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Chennai, turning into a hub of data centres

Nikhil Rathi, Founder and CEO, Web Werks

Spat between the union government and social media giants like Twitter and Facebook over content and data issues, and ongoing Covid pandemic that has forced many brick and mortar companies to shift to online operations, have helped unintended beneficiaries.

Prominent among them is Chennai, the capital city of Tamil Nadu that is known as the automobile hub of the country, is now in the process of building several data centres, where data emanating from the internet will be stored. In fact, the shift to online, several operations like education, events, and administration along with sales and marketing activities have meant an increasing need for space to save the data thus generated.

The government has also asked the big social media and tech companies to locate their servers, and by extension data centres, in India so that they can be under greater monitoring and control, should some activity undesirable from India’s perspective takes place on the internet space.

Endowed with physical and human resources for hosting Data Centres, Tamil Nadu has cottoned onto a profitable new arena for modern business – Data Centres, and has entered into agreements with private players to set up such centres in the state.

It is an assured business, what with the union government and the Reserve Bank of India ordering the tech players to have their data stored in India. This strict regulatory requirement for the tech companies is also boosting the data centre business.

Spotting this opportunity, Chennai city and the Tamil Nadu government have begun tinkering with rules and regulations to facilitate the smooth setting up of Data centres. New Tamil Nadu government, headed by DMK supremo MK Stalin, is working out a new policy for data centre in a bid to strengthen the whole ecosystem surrounding this new economic activity. Most common requirements of data centres pertain to housing regulations and power. These are being reworked to encourage data centres and further downstream investments.

Among the companies that has signed an agreement with the Tamil Nadu government for setting up a Rs 700 crore data centre is Web Werks India Pvt Ltd, in the business of data centres for many years. “The centre is likely to come up and become operational in two or three years from the time land is acquired,” Nikhil Rathi, CEO and Founder of the company told Tricity Scoop.

Chennai office is part of the Web Werks plan to expand its operations to cater to its 5000+ clients that include Fortune 500 companies across various verticals. Among the companies that Web Werks work with are Microsoft, Canon, Godrej, TATA, Akamai, Netflix among others. The company also works closely with the government.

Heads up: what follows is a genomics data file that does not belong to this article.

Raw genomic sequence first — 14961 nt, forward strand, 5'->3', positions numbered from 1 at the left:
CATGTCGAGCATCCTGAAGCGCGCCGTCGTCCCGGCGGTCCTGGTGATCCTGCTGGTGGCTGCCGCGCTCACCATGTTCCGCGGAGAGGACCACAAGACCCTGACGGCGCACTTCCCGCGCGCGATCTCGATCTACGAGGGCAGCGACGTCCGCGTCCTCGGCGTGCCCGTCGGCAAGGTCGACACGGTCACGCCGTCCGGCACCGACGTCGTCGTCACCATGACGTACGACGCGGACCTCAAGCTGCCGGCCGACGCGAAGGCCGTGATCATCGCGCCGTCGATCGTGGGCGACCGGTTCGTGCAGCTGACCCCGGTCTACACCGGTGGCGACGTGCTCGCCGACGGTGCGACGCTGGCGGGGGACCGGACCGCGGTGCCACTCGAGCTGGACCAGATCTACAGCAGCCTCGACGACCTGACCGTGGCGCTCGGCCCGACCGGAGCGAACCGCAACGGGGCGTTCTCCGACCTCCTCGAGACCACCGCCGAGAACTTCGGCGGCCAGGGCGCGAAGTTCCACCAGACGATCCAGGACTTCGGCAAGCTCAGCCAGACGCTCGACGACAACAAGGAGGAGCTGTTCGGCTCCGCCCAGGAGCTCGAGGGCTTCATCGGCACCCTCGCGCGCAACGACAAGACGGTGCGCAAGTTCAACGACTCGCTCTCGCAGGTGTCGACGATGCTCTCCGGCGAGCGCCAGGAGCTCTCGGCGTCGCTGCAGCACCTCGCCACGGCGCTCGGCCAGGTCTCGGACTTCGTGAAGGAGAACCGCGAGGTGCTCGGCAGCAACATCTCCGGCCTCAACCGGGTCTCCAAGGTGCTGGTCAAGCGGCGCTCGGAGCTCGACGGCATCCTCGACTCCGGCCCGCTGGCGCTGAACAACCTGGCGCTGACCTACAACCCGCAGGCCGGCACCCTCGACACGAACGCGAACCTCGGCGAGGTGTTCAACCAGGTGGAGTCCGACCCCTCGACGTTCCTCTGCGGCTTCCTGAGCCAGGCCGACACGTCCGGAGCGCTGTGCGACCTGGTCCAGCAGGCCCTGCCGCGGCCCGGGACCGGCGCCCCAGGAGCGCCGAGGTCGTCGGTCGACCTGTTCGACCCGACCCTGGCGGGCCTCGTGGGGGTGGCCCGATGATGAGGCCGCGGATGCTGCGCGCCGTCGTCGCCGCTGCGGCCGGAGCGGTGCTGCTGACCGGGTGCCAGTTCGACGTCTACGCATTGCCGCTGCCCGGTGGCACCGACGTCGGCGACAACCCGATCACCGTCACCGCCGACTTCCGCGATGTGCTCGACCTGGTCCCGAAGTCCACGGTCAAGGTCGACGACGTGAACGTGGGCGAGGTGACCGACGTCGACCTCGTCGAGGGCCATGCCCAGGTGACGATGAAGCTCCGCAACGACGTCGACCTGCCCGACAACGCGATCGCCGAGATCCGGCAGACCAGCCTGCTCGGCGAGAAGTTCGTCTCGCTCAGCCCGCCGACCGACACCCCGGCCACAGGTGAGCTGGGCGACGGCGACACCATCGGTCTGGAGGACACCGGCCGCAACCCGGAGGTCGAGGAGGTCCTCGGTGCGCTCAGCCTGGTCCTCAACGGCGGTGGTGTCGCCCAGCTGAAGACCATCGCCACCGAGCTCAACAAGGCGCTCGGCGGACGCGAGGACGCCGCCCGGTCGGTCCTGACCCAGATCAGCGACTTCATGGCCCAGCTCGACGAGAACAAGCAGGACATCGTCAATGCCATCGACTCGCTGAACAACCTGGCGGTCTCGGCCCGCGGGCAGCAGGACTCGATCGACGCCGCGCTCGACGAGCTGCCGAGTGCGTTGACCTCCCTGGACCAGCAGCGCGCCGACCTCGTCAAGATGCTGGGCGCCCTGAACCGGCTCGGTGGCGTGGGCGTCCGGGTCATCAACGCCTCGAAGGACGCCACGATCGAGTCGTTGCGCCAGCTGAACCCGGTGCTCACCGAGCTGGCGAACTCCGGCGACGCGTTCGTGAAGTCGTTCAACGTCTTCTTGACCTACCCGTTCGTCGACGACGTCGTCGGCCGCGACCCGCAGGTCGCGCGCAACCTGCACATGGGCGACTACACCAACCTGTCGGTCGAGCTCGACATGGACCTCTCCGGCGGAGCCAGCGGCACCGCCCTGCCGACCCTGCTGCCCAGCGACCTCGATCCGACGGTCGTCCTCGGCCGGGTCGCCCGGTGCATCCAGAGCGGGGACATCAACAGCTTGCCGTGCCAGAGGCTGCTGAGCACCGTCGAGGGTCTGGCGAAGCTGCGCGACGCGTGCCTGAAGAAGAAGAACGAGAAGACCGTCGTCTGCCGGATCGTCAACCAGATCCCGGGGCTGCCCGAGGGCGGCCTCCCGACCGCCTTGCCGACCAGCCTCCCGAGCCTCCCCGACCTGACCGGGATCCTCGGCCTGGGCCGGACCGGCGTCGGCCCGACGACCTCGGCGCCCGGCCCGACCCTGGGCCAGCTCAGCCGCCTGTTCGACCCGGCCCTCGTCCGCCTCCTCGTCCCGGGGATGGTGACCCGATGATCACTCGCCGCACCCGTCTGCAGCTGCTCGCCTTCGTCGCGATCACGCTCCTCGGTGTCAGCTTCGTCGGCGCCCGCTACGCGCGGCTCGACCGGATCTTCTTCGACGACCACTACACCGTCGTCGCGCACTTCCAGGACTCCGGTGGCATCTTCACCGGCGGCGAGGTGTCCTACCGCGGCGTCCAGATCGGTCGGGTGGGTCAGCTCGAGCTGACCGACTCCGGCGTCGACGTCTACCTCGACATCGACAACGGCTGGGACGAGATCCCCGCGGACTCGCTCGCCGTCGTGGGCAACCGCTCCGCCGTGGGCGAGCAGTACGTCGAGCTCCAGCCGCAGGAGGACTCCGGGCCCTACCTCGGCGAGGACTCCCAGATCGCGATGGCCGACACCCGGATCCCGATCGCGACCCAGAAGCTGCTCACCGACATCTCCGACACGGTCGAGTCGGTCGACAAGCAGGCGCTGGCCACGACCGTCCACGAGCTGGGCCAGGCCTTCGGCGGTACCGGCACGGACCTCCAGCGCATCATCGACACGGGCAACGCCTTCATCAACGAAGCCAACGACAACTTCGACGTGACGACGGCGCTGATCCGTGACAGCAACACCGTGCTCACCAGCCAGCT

According to Rathi, Chennai has three submarine cable landing stations (one more to come), a comfortable power supply position (data centre capacity is generally measured in MW), the availability of market and knowledge pool, and is an ideal location. The company will set up a 20 MW data centre.

He saw a healthy improvement and growth in data centre business in the near and distant future, as the new normal in post-pandemic scenario assured huge spike in internet data traffic. The company has its data centres is Mumbai, Pune, and Delhi as well, but is betting big on the Chennai one for catering to the southern region.

Tamil Nadu has six submarine data cables with a bandwidth of 14.8 Tbps.

Even rural areas in the state are well connected, with more than 12,524 village panchayats equipped with a scalable bandwidth of 1 Gbps.

Web Werks is not the only firm looking at Chennai. There are eight other companies that have signed MoUs with the state government to set up data centre projects, worth Rs 16,927, crore. Among them are Yotta, Princeton Digital, ST Telemedia, Netmagic, and Adani.  Ambattur and Sirseri are two locations eminently suitable for data centre projects, the TN government said.

Besides, the concentration of IT companies makes Chennai, Bangalore and Hyderabad too good locations to build data centres, Rathi said. The availability of a highly-skilled talent pool in these cities is an added advantage, he felt.

Industry estimates predict, Mumbai and Chennai drive 73 percent of the business and capacity in the next two years, with Delhi and its surroundings emerging as new hotspots.

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